WOW. As this trip comes to an end, I’m left with so many thoughts. I’ll try to outline them for you below, and even though it might be a bit choppy, it’s the best I can do.
Service – Working in the Villa 31 was amazing. I learned so much, and was able to make meaningful contributions working with Detrás de Todos. Working with children not only taught me to have more patience and grace, but it also showed me how much potential lies within each child. Many of the highlights of the trip came from seeing a child finally succeed after many attempts and failures. Life in the villa is intriguing, and walking through the muddied streets each day was a thought-provoking experience that had me thinking a lot about life and happenstance. Interacting with children, parents, grandparents, store owners, volunteers, and animals in the villa taught me a lot, and there is a good mix of beautiful and ugly aspects of life there. There was a lot of stuff that was challenging to see, and realizing the obstacles many of these children and families face was a sobering experience. One of the experiences I remember the most was speaking with a child who was bullied because he couldn’t read, and even his family had told him he would never be able to. I was able to talk to him for about 30 minutes one day and encourage him, and seeing his change in perspective was an incredible experience. Sometimes it’s the everyday interactions and encouragements that impact us the most.
Traveling to and from the villa each day (almost an hour commute between train and subway) forced me to learn public transportation and get around in the city by my own. Now I wish Nashville had some public transport!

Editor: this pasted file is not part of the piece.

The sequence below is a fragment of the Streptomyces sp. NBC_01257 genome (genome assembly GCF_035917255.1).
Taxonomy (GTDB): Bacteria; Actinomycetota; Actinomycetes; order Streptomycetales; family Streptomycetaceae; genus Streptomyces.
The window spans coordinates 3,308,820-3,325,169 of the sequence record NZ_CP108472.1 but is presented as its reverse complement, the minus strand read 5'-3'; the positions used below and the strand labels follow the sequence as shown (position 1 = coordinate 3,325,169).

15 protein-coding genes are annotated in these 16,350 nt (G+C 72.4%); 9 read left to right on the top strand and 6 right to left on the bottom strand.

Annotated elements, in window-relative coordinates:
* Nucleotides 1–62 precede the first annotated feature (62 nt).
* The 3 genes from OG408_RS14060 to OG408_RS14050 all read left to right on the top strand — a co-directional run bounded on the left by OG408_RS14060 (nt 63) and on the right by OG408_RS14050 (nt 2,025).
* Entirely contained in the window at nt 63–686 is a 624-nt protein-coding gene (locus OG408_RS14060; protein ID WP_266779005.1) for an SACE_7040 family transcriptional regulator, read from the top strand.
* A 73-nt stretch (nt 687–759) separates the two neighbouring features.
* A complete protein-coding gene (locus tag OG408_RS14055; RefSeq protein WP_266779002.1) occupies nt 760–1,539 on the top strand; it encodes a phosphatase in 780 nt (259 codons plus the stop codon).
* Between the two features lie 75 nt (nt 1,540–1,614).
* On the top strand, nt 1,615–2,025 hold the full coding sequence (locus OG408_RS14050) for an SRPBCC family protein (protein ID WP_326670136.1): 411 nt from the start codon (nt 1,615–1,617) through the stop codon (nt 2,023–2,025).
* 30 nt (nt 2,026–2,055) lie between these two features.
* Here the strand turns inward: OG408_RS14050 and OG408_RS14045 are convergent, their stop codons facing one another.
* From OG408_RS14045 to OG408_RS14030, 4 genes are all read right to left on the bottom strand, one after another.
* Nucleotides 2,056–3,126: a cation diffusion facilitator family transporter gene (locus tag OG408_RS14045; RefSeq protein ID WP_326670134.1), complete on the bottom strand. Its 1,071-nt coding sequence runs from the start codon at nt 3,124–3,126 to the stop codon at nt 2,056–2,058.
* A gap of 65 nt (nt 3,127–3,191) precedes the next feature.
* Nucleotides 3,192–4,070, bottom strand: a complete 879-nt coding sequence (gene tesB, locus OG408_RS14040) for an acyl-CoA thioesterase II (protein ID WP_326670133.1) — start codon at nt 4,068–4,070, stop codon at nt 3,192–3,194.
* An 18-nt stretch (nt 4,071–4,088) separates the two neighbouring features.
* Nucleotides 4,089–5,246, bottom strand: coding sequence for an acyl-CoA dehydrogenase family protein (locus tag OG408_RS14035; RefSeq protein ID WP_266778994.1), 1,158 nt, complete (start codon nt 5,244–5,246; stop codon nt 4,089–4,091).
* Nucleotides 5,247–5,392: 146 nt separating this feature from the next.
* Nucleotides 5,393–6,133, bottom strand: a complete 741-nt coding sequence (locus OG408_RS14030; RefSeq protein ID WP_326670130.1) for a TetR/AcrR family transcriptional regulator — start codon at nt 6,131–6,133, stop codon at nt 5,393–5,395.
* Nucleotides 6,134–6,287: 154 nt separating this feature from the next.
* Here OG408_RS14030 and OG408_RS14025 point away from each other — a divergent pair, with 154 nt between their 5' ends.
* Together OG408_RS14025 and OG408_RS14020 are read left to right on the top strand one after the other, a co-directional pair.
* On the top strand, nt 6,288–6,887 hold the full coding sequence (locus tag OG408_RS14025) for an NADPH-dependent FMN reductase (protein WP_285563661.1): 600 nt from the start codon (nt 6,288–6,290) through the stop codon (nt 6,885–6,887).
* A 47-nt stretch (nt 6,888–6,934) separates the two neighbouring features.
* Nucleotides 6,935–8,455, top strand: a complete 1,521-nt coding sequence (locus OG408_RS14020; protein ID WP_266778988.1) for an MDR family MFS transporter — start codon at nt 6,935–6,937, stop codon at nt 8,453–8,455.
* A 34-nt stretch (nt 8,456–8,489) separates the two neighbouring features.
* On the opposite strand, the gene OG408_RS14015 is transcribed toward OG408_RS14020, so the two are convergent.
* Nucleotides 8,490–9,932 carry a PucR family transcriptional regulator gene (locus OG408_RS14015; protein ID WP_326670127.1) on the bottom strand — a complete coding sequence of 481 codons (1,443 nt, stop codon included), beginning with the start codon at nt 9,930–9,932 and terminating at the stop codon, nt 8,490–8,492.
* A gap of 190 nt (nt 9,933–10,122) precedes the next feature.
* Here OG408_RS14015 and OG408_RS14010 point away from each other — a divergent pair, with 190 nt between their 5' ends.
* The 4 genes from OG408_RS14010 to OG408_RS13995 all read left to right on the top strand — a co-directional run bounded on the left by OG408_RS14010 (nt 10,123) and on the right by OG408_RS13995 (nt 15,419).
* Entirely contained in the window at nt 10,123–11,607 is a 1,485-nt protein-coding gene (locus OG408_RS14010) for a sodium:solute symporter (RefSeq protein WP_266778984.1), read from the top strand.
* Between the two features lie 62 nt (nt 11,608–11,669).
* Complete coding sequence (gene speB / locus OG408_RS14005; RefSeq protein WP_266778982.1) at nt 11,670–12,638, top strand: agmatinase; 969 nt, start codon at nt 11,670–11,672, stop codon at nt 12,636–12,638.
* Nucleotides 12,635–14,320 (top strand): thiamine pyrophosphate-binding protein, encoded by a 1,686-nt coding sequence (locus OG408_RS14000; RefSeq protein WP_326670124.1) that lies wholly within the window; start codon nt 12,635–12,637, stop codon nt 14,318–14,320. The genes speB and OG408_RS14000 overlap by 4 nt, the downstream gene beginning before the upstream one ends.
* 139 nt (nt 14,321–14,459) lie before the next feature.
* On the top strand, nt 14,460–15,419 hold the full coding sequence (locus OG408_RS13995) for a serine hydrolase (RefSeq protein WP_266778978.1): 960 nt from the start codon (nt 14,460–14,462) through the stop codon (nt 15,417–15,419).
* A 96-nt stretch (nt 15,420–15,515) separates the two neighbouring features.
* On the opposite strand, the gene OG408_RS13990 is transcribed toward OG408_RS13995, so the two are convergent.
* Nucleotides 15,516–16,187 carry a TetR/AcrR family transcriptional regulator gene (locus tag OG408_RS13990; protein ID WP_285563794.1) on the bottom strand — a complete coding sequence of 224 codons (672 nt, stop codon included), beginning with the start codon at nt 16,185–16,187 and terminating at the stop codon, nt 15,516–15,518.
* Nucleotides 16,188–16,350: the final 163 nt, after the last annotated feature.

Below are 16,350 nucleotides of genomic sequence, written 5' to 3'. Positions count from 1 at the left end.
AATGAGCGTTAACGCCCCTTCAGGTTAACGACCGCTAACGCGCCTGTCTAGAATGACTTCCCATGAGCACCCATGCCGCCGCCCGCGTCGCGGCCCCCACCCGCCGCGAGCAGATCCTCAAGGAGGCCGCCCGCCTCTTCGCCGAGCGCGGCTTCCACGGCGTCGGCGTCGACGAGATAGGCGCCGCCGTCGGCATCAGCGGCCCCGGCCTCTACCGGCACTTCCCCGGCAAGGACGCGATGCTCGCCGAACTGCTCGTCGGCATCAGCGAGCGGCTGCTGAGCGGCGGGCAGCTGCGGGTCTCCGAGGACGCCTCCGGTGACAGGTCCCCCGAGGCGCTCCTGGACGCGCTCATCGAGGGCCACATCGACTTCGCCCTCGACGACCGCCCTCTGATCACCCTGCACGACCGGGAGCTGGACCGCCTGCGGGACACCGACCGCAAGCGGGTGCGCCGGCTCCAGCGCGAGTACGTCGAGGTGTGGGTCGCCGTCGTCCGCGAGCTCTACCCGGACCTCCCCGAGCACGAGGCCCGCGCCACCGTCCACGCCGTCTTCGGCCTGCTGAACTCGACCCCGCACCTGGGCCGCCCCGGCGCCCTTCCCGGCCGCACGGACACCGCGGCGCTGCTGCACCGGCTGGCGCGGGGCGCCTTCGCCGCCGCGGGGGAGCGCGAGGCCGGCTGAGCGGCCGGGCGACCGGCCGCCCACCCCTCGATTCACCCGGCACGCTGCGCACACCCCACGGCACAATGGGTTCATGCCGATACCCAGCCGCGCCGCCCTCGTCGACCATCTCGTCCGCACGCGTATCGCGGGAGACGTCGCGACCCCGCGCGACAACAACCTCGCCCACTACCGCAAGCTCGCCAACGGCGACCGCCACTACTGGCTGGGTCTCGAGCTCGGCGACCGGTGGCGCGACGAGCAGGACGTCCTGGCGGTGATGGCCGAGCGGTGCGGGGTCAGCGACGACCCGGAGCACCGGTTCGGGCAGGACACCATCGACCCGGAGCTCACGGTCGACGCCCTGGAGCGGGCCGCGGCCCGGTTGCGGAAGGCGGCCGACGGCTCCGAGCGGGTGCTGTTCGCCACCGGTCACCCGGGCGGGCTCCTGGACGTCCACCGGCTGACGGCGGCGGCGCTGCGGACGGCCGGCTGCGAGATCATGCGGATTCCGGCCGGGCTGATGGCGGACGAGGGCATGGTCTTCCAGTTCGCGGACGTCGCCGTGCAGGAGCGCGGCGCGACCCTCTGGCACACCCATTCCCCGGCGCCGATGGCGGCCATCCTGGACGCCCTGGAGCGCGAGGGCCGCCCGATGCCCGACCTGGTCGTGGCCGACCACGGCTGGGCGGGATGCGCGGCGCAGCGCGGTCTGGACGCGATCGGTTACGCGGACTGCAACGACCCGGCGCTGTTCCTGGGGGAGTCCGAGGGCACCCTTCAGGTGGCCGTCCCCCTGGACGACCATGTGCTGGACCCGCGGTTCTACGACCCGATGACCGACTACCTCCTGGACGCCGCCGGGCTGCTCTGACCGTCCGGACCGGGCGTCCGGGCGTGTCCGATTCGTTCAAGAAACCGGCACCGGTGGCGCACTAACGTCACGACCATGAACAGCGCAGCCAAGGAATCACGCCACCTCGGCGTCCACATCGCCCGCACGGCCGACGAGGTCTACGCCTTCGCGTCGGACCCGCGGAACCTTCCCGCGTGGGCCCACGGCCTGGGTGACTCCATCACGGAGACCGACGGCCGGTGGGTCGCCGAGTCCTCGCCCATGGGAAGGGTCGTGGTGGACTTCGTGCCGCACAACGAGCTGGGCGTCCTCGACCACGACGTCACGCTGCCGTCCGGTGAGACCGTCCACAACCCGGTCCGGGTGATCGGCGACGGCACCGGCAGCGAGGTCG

I also got to do service in a villa in southern Buenos Aires with the church I was a part of. It was a different type of service that allowed me to bond a little bit more with children who were older than the lower-schoolers from Villa 31. We did more activities such as playing soccer and it was great building relationships with the kids and learning how growing up in the villa has shaped them.
People – The people and culture of Argentina continue to impact me. The hospitality is incredible, and like last time (in 2012) I was treated with kindness by almost everyone I interacted with. Spending time with my Argentine family led to many thought-provoking conversations and gave me opportunities to see things from a fresh perspective. I will certainly miss the warm greetings and customs that the Argentines do so well.
Mindset – More than anything, this trip to Argentina has made me realize just how young I am. It has inspired me to take advantage of my youth and has shown me just how little there is separating me from what would otherwise be considered “crazy” ambitions. I am eager to maintain this mindset going back to Nashville, and am now considering studying internationally after my graduation from Belmont.
I am incredibly grateful to Lumos for the opportunity to serve in Argentina this summer. My experiences are worth more than can be expressed in this blog and I definitely know that this trip has impacted my future in a big way. It has changed my outlook on life and I can’t wait to go on more trips in the future that will teach me more about the world and help me leave my mark on it. Thank you Lumos! It’s been the experience of a lifetime.